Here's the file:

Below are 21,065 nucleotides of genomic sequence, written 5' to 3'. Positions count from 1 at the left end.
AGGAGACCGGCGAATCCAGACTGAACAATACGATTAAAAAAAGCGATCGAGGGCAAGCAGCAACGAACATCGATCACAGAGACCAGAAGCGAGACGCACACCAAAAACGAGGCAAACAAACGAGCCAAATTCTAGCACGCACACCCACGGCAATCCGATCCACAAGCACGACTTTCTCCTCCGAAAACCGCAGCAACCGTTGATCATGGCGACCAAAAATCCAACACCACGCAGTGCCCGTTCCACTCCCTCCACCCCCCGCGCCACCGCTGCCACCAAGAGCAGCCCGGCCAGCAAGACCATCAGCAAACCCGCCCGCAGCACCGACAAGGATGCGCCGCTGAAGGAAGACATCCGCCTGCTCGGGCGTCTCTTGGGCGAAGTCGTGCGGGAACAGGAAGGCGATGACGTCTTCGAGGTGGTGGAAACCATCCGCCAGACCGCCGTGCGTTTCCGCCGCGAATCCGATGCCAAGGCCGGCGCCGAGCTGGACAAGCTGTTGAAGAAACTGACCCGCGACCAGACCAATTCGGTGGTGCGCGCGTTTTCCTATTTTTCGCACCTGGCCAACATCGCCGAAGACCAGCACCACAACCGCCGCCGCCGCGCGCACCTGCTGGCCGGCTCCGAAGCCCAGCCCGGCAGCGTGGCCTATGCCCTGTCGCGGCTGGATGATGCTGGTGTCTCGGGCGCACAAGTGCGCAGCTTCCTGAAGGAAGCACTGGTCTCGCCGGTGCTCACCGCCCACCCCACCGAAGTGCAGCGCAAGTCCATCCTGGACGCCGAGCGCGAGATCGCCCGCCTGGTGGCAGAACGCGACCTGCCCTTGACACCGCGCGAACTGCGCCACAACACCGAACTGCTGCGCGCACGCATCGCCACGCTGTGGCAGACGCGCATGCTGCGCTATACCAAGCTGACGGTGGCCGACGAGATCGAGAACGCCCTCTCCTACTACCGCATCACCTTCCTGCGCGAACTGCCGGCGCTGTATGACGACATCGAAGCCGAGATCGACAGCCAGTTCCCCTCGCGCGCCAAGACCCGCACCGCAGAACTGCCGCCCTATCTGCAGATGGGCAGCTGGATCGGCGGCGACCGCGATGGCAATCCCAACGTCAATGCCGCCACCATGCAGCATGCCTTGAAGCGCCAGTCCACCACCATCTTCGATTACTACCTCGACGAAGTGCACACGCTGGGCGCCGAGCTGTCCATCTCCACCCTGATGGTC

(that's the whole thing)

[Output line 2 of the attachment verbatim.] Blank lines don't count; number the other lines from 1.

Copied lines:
AGGAGACCGGCGAATCCAGACTGAACAATACGATTAAAAAAAGCGATCGAGGGCAAGCAGCAACGAACATCGATCACAGAGACCAGAAGCGAGACGCACACCAAAAACGAGGCAAACAAACGAGCCAAATTCTAGCACGCACACCCACGGCAATCCGATCCACAAGCACGACTTTCTCCTCCGAAAACCGCAGCAACCGTTGATCATGGCGACCAAAAATCCAACACCACGCAGTGCCCGTTCCACTCCCTCCACCCCCCGCGCCACCGCTGCCACCAAGAGCAGCCCGGCCAGCAAGACCATCAGCAAACCCGCCCGCAGCACCGACAAGGATGCGCCGCTGAAGGAAGACATCCGCCTGCTCGGGCGTCTCTTGGGCGAAGTCGTGCGGGAACAGGAAGGCGATGACGTCTTCGAGGTGGTGGAAACCATCCGCCAGACCGCCGTGCGTTTCCGCCGCGAATCCGATGCCAAGGCCGGCGCCGAGCTGGACAAGCTGTTGAAGAAACTGACCCGCGACCAGACCAATTCGGTGGTGCGCGCGTTTTCCTATTTTTCGCACCTGGCCAACATCGCCGAAGACCAGCACCACAACCGCCGCCGCCGCGCGCACCTGCTGGCCGGCTCCGAAGCCCAGCCCGGCAGCGTGGCCTATGCCCTGTCGCGGCTGGATGATGCTGGTGTCTCGGGCGCACAAGTGCGCAGCTTCCTGAAGGAAGCACTGGTCTCGCCGGTGCTCACCGCCCACCCCACCGAAGTGCAGCGCAAGTCCATCCTGGACGCCGAGCGCGAGATCGCCCGCCTGGTGGCAGAACGCGACCTGCCCTTGACACCGCGCGAACTGCGCCACAACACCGAACTGCTGCGCGCACGCATCGCCACGCTGTGGCAGACGCGCATGCTGCGCTATACCAAGCTGACGGTGGCCGACGAGATCGAGAACGCCCTCTCCTACTACCGCATCACCTTCCTGCGCGAACTGCCGGCGCTGTATGACGACATCGAAGCCGAGATCGACAGCCAGTTCCCCTCGCGCGCCAAGACCCGCACCGCAGAACTGCCGCCCTATCTGCAGATGGGCAGCTGGATCGGCGGCGACCGCGATGGCAATCCCAACGTCAATGCCGCCACCATGCAGCATGCCTTGAAGCGCCAGTCCACCACCATCTTCGATTACTACCTCGACGAAGTGCACACGCTGGGCGCCGAGCTGTCCATCTCCACCCTGATGGTC